admin

    Celiac.com 12/10/2000 - As reported in Ann Whelans September/October issue of Gluten-Free Living, the American Dietetic Association (ADA) has released the 6th edition of its Manual of Clinical Dietetics, which offers revised guidelines for the treatment of celiac disease. This manual is currently used by hospitals and doctors all over North America, and represents the most up-to-date source of information with regard to the dietary treatment of various illnesses. The new standards set in this publication conform more closely with current international standards. Included on their safe list are items that have been on Celiac.coms safe list for over five years, including: amaranth, buckwheat, distilled vinegar (no matter what its source), distilled alcoholic beverages (including rum, gin, whiskey and vodka), millet, quinoa and teff.
    A team of American and Canadian dietitians wrote the new gluten-free guidelines, including: Shelley Case, RD, Mavis Molloy, RD, Marion Zarkadas, M.Sc.RD (all from Canada and all members of the Professional Advisory Board of the Canadian Celiac Association), and Cynthia Kupper, CRD, CDE (Executive Director of the Gluten Intolerance Group and celiac). Additional findings of this team regarding buckwheat and quinoa contradict what has been accepted as common knowledge for years by some US support groups, mainly that these two grains are more likely to be contaminated by wheat than other grains. In fact, according to the team, buckwheat and quinoa are far less likely to be contaminated than most other grains.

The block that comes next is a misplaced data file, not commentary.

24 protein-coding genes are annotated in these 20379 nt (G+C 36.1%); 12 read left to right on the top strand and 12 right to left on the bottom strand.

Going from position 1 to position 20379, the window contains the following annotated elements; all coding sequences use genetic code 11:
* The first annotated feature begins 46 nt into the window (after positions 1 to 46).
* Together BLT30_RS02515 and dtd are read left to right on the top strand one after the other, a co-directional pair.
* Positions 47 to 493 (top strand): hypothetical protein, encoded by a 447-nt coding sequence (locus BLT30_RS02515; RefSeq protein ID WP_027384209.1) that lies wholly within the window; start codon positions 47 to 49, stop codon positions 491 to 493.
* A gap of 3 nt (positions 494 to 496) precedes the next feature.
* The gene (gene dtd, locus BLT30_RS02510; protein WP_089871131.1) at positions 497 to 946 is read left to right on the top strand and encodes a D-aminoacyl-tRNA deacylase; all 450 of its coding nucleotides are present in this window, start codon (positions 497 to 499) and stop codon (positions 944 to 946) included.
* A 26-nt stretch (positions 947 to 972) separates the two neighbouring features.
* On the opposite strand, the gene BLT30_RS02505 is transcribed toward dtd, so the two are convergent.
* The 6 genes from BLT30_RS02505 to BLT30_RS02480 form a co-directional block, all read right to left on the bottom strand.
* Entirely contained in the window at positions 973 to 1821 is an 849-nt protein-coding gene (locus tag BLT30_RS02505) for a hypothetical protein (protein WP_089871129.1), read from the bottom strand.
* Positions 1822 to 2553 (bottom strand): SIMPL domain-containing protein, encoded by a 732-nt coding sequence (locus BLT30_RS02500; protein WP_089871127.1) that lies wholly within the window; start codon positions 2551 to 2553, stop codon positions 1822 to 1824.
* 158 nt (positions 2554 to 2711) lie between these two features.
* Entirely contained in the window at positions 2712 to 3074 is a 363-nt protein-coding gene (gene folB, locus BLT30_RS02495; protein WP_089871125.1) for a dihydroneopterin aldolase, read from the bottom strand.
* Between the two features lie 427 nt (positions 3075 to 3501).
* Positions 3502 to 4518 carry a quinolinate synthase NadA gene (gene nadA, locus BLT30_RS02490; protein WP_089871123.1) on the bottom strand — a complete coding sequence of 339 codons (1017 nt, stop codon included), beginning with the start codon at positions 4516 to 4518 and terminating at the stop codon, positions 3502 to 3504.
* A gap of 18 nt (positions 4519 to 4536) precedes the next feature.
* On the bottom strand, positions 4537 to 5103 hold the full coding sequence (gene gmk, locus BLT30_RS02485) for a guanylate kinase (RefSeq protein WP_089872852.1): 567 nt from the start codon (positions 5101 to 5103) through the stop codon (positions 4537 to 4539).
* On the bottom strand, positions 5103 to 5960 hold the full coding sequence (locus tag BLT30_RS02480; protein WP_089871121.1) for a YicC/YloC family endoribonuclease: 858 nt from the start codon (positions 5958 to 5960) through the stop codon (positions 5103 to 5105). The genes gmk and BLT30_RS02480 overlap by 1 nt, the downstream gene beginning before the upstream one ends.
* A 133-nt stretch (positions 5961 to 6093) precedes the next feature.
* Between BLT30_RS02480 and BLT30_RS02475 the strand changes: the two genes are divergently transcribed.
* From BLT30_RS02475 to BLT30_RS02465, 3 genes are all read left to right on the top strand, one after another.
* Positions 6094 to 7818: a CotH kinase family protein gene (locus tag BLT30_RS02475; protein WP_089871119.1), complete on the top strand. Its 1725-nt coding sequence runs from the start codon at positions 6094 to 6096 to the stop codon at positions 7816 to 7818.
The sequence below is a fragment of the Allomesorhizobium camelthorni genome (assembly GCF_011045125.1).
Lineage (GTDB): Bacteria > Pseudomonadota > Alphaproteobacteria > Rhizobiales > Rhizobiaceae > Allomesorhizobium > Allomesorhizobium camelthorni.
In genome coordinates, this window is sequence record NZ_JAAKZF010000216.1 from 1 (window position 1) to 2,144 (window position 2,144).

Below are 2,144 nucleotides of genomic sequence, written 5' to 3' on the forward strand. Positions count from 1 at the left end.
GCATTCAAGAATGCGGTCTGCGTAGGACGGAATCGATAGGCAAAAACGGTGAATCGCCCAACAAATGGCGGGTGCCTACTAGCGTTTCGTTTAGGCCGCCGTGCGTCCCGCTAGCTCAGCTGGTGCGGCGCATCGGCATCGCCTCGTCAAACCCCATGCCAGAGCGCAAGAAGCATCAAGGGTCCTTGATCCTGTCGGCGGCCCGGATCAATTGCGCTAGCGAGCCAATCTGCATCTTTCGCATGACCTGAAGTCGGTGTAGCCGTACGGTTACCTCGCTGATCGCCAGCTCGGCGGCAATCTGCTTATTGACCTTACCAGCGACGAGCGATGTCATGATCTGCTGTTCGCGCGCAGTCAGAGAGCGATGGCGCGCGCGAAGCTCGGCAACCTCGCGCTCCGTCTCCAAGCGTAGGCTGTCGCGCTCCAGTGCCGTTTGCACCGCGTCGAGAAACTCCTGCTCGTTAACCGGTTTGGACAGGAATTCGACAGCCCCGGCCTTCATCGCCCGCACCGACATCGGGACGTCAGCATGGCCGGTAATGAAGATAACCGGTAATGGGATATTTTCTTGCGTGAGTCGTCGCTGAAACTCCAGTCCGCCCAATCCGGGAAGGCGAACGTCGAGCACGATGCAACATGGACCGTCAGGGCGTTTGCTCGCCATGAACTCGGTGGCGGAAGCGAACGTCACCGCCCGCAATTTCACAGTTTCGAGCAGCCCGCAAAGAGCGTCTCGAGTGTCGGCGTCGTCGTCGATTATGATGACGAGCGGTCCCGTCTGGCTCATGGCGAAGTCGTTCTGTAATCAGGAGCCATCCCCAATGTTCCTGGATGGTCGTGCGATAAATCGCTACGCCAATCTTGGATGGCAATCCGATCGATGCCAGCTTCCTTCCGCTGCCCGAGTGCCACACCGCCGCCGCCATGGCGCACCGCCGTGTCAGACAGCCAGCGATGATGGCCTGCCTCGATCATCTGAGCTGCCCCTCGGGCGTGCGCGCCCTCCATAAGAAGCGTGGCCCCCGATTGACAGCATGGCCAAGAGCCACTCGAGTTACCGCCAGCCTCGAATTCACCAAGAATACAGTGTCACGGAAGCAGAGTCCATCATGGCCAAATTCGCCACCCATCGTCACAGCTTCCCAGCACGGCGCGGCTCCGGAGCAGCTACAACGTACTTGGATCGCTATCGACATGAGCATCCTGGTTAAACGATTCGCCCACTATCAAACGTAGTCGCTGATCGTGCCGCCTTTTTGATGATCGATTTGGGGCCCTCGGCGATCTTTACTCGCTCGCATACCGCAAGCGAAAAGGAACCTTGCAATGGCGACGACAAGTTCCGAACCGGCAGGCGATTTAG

At the most basic level the new guidelines mean that celiacs do not need to avoid foods containing unidentified vinegar or distilled alcohol, this alone will allow much more freedom when shopping or eating out. Further, celiacs who drink alcohol will have much more freedom and a far greater choice when they want to have a drink. Additionally, celiacs will be able to more easily maintain a well-rounded and nutritious diet because they will have access to a far greater number of highly nutritious and safe grains.
    The ADAs 6th edition of the Manual of Clinical Dietetics represents the first time that Canadian and United States dietary guidelines have come together to create a united North American gluten-free standard, and will hopefully lead to the adoption of a single standard by all US support groups so that hundreds of thousands of celiacs will not have to unnecessarily exclude more foods than necessary. These new guidelines go a long way towards an international standard, which should be the ultimate goal for all celiacs and celiac organizations in the world.

    Megan Tichy

    What is Gluten?
    Gluten is a huge molecule held together by smaller molecules linked together called amino acids. A very tiny part of the gluten molecule can initiate a response. If each amino acid that makes up gluten is represented as a single letter that very tiny part would be: SGQGSFQPSQQ. There are other sequences of amino acids that cause a reaction in gluten sensitive individuals, but the point is, as tiny as this fragment is with respect to the entire gluten protein, it is still HUGE with respect to the size of ethanol (the stuff you are drinking).